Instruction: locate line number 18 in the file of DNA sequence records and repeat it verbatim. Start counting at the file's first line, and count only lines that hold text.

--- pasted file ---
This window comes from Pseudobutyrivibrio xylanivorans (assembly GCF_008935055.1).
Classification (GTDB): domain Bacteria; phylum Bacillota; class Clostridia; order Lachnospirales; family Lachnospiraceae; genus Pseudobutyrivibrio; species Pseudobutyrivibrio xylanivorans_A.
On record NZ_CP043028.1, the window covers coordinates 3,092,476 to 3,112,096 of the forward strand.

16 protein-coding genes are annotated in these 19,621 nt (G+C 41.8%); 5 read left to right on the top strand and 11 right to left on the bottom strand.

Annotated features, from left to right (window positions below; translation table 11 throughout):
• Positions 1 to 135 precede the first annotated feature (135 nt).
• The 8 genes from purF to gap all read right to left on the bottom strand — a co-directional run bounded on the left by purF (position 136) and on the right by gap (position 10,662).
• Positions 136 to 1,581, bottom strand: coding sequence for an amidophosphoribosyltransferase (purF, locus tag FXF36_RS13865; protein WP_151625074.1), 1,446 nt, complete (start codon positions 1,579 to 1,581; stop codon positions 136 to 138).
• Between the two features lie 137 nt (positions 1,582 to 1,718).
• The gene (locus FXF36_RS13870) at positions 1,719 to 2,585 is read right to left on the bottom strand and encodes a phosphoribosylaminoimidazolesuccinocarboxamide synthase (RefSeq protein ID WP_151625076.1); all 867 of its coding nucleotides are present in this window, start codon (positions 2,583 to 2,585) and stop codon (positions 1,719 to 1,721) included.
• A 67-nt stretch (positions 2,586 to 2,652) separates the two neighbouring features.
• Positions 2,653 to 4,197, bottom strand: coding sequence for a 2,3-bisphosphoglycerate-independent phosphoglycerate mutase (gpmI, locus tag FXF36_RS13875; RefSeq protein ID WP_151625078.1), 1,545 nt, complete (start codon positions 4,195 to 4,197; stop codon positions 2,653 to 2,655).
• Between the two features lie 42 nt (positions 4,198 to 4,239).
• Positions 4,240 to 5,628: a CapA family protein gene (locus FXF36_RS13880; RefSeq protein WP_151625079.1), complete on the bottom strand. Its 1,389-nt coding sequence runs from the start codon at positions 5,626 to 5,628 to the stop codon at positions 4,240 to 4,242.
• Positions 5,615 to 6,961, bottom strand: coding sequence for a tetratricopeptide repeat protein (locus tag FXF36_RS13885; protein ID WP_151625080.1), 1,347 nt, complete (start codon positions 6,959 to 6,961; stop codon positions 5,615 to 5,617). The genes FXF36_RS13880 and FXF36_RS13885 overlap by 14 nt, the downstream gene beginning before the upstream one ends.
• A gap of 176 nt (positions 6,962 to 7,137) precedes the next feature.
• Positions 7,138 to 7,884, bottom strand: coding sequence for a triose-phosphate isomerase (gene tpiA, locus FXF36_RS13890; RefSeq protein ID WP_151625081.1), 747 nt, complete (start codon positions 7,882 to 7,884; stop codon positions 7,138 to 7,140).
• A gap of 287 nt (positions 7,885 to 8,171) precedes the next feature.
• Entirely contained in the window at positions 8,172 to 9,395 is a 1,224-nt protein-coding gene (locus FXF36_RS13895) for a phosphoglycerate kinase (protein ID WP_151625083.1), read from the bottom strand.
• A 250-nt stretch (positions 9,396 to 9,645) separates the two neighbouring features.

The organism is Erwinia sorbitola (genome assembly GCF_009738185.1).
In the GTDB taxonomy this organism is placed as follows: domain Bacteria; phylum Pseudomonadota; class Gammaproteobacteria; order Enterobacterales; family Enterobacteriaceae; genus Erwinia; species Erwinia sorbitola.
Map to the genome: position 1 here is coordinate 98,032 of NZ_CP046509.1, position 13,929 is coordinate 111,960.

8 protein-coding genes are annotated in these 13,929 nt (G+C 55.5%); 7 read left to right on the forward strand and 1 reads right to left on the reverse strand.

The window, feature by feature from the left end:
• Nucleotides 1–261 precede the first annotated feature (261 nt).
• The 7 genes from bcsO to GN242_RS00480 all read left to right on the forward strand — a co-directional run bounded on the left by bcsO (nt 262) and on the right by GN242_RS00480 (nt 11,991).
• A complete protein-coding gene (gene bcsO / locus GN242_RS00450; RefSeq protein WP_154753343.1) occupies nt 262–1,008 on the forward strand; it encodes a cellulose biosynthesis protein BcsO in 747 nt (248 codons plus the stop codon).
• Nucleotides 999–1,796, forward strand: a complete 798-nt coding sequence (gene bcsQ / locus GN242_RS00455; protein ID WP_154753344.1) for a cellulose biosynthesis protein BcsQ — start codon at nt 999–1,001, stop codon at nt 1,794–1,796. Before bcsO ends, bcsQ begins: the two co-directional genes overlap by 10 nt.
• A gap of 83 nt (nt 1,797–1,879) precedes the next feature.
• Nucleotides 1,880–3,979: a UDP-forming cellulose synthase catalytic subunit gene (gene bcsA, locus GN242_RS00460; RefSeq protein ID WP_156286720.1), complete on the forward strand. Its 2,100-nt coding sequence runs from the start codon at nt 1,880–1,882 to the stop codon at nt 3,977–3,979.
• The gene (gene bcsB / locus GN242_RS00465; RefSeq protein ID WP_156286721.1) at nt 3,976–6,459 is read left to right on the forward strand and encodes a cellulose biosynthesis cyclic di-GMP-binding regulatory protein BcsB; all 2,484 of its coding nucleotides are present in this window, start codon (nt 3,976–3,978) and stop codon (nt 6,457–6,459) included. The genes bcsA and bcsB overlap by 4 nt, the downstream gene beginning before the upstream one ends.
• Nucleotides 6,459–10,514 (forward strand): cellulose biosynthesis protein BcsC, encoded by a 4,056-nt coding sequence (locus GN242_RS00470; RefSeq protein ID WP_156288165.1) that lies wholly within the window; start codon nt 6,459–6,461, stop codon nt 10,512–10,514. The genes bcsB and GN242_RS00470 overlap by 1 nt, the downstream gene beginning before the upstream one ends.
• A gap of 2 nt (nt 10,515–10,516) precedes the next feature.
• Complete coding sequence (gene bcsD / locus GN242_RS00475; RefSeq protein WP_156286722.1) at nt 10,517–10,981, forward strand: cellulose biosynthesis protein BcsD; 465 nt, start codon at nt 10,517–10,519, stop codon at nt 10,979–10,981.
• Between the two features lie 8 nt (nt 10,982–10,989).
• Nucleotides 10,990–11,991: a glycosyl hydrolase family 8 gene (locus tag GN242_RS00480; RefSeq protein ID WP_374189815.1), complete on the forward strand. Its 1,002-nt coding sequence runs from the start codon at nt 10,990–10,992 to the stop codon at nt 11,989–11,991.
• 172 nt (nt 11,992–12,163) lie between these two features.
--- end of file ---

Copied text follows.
• A gap of 287 nt (positions 7,885 to 8,171) precedes the next feature.